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|Scopus||Web of Science®||Altmetric|
|Title:||Embryo culture and long-term consequences|
|Citation:||Reproduction Fertility and Development, 2007; 19(1):43-52|
|Publisher:||C S I R O Publishing|
|Jeremy G. Thompson, Megan Mitchell and Karen L. Kind|
|Abstract:||The development of pre-elongation (ruminants) and preimplantation (e.g. mouse and humans) embryos ex vivo has evolved over the past four decades into a reliable technology that is used as a research tool in developmental biology, as well as other embryo technologies, for application in infertility treatment, species conservation and selective breeding. It is clear from a variety of embryo culture studies that adaptive responses by embryos during culture can lead to significant alterations in subsequent developmental profiles, the mechanisms of which are not entirely clear but are unlikely to be limited to a single mechanism because this does not account for the variability seen in responses and the emerging list of specific cellular stressors that cause long-term deviations in fetal development. Epigenetic mechanisms, especially deviation of methylation patterns, and adaptation via causal pathways linking gene expression signalling with critical developmental time points, especially of placental development, are two candidates. Observational studies on post-transfer consequences must now be designed so that specific candidate pathways are followed to elucidate their role in perturbed development following transfer.|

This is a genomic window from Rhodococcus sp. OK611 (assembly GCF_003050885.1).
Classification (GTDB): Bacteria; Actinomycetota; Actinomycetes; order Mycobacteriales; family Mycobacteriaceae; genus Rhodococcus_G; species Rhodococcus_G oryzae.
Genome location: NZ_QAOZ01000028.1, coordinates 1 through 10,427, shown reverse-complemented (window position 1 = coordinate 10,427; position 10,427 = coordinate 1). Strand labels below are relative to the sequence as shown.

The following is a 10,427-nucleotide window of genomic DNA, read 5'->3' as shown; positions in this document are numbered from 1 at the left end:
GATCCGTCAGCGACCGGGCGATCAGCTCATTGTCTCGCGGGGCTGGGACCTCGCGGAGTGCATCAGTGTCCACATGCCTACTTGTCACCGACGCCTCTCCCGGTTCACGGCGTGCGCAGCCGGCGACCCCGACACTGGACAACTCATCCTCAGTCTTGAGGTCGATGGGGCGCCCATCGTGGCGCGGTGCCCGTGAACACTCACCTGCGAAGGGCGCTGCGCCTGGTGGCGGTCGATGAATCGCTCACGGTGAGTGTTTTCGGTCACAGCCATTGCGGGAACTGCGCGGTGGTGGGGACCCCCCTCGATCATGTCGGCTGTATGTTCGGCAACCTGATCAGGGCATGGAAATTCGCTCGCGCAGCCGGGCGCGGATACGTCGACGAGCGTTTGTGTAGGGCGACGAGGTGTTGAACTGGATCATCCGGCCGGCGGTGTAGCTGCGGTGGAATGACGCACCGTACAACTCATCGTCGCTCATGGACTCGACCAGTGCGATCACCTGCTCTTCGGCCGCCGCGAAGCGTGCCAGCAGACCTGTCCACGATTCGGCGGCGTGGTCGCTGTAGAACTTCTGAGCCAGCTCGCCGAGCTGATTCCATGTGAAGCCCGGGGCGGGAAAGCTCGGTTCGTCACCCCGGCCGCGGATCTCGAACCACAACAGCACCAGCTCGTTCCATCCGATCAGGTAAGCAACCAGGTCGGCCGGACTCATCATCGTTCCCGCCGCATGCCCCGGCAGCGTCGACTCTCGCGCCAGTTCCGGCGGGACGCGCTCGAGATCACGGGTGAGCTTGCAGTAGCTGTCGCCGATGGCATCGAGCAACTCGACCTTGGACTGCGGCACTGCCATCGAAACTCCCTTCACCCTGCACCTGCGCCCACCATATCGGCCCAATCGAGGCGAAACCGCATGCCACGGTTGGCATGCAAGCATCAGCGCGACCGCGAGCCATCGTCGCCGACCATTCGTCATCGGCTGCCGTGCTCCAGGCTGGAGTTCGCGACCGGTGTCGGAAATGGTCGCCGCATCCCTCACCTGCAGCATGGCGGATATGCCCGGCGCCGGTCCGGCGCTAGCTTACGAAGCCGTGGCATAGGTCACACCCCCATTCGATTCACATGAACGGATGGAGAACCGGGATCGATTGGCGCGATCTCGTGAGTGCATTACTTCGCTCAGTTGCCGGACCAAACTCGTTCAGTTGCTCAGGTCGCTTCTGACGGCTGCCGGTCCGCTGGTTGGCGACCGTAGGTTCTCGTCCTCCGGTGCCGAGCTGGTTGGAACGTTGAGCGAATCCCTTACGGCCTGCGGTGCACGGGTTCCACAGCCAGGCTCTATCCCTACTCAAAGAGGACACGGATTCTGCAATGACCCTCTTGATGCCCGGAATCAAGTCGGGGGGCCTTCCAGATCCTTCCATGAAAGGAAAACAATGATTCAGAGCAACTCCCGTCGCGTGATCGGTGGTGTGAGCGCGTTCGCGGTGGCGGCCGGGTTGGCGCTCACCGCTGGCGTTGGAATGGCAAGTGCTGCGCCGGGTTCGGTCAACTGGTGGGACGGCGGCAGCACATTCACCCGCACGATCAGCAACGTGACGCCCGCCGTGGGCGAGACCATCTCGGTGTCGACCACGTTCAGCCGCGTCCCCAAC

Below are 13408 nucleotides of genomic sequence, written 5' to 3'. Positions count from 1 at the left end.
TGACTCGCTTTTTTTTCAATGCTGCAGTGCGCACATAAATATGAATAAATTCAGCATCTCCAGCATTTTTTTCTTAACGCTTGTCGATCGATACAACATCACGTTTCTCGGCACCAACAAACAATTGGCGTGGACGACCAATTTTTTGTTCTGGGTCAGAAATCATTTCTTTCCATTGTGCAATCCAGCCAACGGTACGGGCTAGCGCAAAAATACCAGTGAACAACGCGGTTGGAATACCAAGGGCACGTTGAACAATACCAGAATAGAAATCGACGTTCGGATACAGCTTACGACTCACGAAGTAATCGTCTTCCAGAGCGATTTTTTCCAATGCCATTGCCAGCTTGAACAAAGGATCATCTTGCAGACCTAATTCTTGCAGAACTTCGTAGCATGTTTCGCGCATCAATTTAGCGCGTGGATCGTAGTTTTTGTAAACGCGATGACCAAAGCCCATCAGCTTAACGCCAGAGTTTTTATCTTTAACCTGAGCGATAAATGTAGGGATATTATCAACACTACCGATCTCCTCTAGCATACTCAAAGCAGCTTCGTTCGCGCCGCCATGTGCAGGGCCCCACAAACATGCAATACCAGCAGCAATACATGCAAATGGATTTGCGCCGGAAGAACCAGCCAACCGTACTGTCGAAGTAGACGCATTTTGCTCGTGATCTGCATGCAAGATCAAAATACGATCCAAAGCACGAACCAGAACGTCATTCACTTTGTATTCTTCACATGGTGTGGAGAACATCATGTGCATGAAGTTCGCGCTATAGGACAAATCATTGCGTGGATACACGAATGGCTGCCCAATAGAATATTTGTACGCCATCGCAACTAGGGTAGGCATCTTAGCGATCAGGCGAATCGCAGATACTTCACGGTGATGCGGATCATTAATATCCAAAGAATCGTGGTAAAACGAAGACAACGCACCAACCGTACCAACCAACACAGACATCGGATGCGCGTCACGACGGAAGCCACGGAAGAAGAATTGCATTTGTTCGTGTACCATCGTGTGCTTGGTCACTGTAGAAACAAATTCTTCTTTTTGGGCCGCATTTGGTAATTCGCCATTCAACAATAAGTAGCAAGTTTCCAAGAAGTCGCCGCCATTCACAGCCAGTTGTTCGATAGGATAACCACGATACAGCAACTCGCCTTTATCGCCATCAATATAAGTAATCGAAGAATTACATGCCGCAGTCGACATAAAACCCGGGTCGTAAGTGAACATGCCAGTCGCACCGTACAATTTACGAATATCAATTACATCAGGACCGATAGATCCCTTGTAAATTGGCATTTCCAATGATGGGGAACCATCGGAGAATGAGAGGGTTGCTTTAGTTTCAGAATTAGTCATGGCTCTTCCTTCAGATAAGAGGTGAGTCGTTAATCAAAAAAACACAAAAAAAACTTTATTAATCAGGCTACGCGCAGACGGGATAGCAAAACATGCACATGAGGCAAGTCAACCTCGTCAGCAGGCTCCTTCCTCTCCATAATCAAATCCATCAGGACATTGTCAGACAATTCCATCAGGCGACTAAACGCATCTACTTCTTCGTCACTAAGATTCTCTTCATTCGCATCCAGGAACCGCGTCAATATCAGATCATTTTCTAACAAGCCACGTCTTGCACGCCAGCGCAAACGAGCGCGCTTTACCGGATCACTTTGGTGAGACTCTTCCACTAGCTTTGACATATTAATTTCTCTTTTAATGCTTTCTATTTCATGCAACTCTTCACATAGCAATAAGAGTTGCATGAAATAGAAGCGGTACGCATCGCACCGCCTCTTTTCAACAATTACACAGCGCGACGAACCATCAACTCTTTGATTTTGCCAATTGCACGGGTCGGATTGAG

|Keywords:||Placenta; Animals; Cattle; Humans; Mice; Culture Media; Embryo Transfer; Coculture Techniques; Embryo Culture Techniques; Adaptation, Physiological; Epigenesis, Genetic; Embryonic Development; Fetal Development; Pregnancy; Quaternary Ammonium Compounds; Female|
|Description:||Copyright © 2007 IETS|
|Appears in Collections:||Obstetrics and Gynaecology publications|
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